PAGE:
On one hand, I know these leaders genuinely care about the people they serve and choose to meet them where they are, loving them and walking with them as best they can. On the other hand, when I’m feeling less generous, I figure it’s a matter of money. God forbid Delores pull her money and maybe even sabotage her grandparents’ endowment, which the congregation is now using, bit by bit, for operational expenses.

Now I’m thinking that maybe there’s a third alternative at work. Maybe it’s deeper than either of these options. Maybe there’s a deep sense of shame at work on our leaders. These huge organizations that our grandfathers and grandmothers built are crumbling in our hands. Immigrants, many of whom came to this country with nothing but the clothes on their backs and the will to give a better life to their children, built these organizations and now we, their wealthy, well-educated descendants, can’t keep enough money in the coffers to get the roof fixed much less be in mission to the world.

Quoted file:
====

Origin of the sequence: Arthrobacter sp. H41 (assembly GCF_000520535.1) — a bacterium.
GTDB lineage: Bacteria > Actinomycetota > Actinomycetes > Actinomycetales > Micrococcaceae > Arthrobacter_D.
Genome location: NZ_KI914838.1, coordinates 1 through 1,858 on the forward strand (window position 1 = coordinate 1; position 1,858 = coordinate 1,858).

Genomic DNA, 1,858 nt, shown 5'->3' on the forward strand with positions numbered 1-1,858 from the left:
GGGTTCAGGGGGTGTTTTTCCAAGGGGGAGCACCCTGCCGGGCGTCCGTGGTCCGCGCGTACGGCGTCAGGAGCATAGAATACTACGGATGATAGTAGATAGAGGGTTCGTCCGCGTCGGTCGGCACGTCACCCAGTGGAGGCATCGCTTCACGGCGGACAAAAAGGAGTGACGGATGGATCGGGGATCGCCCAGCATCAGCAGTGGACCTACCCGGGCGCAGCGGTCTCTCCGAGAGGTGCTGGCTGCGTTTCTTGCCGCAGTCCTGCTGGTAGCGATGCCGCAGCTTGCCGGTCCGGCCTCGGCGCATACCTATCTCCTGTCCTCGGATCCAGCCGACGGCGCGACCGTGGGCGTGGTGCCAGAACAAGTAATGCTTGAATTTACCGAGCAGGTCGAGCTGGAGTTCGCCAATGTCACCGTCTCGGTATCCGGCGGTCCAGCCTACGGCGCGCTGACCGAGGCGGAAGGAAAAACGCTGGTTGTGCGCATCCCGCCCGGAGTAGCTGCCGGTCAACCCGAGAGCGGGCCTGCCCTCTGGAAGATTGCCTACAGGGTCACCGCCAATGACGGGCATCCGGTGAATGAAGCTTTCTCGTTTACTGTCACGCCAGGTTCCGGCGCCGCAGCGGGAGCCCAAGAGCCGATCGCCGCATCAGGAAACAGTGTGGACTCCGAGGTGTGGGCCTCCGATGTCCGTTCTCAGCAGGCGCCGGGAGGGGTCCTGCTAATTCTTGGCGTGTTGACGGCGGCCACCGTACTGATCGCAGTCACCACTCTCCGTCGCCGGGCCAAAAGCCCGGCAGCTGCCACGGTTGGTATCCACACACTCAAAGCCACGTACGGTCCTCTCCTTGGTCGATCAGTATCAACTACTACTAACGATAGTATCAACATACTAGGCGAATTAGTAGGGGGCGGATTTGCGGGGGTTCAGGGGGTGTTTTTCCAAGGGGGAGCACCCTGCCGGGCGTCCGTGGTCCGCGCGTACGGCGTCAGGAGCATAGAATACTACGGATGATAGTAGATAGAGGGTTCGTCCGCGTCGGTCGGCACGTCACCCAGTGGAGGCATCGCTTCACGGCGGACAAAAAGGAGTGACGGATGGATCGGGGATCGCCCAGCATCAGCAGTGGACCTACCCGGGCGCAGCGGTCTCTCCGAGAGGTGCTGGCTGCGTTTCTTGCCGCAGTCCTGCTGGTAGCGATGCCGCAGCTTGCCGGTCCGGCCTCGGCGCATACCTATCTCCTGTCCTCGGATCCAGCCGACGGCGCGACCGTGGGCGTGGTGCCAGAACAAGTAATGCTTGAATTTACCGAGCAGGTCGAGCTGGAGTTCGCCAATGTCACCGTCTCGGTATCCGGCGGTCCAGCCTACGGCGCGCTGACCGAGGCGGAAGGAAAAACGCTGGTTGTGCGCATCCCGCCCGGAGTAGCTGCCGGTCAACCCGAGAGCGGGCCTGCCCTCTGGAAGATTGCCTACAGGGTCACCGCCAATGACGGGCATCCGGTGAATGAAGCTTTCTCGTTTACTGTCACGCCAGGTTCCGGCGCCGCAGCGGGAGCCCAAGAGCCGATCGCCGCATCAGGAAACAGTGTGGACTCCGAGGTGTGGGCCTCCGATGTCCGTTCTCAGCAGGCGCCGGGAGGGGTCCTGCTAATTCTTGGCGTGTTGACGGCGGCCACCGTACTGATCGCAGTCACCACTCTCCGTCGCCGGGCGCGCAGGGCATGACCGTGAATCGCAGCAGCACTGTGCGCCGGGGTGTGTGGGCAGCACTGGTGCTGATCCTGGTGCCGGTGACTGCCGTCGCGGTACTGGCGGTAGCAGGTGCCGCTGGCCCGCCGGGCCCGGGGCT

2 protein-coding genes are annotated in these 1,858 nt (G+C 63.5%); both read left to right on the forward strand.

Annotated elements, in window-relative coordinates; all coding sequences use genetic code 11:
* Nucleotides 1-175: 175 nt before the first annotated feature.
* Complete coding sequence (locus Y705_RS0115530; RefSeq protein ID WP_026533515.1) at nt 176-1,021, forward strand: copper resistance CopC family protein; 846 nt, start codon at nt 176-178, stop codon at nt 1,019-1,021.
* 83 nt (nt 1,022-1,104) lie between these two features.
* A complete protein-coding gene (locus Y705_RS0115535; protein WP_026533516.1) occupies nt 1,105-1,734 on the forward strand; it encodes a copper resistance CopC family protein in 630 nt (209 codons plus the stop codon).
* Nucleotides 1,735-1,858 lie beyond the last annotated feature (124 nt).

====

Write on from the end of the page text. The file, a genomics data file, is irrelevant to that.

The shame of this failure is not spoken of among us. We celebrate the past, we honor our forebears, because they deserve it, but also because we don’t know what else to do. The leaders know that to be about mission in today’s world the structures we hold so dear will be drastically changed. Not only the planter, but the building it has stood in for seventy years may have to go or be transformed as we meet the chaos of the world where it is. In the process, we will be changed forever into a community we no longer recognize.